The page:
Loan sharks demand naked selfies as collateral

Well done humanity – you have once again sunk to a new low.

Do you remember getting your first loan? It may have been for your first car, your first holiday or even a credit card. Whatever it was, do you remember feeling nervous as you went to the bank and signed your life away?

Well, leave it to China to take things to the next level.


Loan sharks are now offering loans with a very unique and racy form of collateral: nude selfies.

This gives borrowers a massive incentive, as your debtor will reveal your naked photos online if you fail to repay on time.

Shockingly, this is becoming a growing trend for many young females students throughout China. It’s largely facilitated through peer-to-peer lending platforms, where everyday people lend their money to cash-strapped folks for high interest rates.

In this instance, a perquisite to the whole transaction is that women must hand over their student card along with their naked images, to ensure they’re not trading in someone else’s photos.

And that’s not all: one newspaper reporter posed as a potential client, in an effort to get evidence of loan sharks demanding naked photos. She said that the dodgy debtors also demanded personal information from borrowers, including phone numbers, ID numbers, home addresses, parents’ names and their roommate’s contact information – all of which the lenders threatened to make public, should the borrower default.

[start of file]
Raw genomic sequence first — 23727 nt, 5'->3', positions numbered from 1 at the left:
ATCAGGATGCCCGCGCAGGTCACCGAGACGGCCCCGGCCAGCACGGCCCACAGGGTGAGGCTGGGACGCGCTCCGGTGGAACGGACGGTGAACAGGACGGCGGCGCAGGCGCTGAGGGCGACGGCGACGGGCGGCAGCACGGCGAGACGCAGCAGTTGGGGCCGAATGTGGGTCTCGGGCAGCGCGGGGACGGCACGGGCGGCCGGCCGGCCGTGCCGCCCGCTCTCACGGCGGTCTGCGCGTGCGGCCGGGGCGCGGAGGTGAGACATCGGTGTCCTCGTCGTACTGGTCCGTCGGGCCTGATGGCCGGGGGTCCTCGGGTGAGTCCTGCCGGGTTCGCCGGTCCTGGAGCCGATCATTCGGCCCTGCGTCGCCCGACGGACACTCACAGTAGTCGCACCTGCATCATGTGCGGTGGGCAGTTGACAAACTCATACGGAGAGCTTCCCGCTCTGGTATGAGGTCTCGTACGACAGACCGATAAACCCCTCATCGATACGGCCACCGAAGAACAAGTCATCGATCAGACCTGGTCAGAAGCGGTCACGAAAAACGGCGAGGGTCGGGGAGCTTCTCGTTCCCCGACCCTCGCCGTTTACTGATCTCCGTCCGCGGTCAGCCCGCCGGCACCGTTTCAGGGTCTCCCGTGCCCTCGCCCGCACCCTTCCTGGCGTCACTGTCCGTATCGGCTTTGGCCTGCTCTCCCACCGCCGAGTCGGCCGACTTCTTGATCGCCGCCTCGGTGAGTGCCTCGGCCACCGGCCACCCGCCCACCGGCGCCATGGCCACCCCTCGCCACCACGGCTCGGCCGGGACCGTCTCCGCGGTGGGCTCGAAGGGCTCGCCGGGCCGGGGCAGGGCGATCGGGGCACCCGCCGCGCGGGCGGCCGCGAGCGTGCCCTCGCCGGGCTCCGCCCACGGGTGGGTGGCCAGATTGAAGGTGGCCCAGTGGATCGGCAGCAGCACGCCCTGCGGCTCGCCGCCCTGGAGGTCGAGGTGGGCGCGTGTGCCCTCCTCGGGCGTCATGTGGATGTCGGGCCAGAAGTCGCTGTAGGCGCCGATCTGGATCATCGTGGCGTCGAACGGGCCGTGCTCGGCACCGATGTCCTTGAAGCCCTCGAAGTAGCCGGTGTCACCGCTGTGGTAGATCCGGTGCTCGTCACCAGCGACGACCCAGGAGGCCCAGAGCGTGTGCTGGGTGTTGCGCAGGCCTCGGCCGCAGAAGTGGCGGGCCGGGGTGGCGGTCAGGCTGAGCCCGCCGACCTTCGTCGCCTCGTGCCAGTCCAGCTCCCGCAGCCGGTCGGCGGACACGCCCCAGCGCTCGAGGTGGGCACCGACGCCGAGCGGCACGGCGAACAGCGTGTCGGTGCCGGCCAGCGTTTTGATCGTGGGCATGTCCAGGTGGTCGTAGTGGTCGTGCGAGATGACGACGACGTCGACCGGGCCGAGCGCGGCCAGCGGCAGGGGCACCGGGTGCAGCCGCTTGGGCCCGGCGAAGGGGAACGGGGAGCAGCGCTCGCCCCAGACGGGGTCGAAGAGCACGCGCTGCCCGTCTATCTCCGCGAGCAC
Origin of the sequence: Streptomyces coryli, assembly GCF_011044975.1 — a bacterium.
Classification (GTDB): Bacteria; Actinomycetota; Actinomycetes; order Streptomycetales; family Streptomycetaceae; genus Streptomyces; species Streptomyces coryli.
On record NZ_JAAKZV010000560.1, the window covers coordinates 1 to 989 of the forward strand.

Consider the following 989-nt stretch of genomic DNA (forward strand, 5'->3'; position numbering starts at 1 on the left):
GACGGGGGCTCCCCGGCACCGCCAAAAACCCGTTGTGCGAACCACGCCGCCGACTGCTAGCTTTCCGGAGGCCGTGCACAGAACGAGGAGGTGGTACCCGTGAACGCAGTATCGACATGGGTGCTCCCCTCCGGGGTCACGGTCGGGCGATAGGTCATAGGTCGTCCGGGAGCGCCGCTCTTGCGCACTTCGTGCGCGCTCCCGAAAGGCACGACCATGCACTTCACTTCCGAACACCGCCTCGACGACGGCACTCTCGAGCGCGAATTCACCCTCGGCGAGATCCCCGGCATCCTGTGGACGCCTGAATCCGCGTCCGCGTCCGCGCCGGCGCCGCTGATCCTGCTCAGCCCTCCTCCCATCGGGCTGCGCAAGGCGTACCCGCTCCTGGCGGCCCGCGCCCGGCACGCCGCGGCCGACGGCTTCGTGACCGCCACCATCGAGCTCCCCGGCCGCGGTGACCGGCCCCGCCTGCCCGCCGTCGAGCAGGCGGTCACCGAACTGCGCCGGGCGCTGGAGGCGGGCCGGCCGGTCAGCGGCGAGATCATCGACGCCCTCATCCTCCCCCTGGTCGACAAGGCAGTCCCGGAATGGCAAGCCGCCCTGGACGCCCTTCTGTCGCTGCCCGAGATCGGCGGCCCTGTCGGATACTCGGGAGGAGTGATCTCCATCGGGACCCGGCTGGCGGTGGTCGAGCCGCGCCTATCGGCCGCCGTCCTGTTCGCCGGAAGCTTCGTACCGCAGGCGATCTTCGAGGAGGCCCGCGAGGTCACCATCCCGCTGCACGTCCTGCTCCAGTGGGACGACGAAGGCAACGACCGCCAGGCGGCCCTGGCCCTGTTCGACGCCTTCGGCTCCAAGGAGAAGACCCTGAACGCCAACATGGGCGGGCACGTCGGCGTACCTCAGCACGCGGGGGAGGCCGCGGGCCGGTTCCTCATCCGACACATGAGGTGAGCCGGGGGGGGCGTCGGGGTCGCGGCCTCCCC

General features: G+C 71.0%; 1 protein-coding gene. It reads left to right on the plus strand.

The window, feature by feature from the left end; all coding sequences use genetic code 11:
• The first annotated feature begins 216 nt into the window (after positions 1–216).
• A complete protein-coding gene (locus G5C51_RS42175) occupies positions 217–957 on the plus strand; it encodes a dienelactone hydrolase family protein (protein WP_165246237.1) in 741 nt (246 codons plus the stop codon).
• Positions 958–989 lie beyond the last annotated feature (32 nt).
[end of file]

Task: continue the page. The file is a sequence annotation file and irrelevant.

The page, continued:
To make matters worse, the loans aren’t even affordable. They are offered with a whooping interest rate of up to 30% attached, so it’s clear to see that the only women who go down this path must be completely desperate.

There are so many levels of dubiousness to this.

It’s unregulated, unsafe and unlawful – and at the end of the day, who’s to say the people involved will keep their word and not publish your nude selfies?

Word on the street is that since the undercover reporter’s story was published, the loan sharks involved apparently suspended the practice.

But sadly, they probably haven’t disappeared. More than likely, they’ve just gone underground for a short period, before they’ll pop up in another dark corner of the internet to prey on the vulnerable.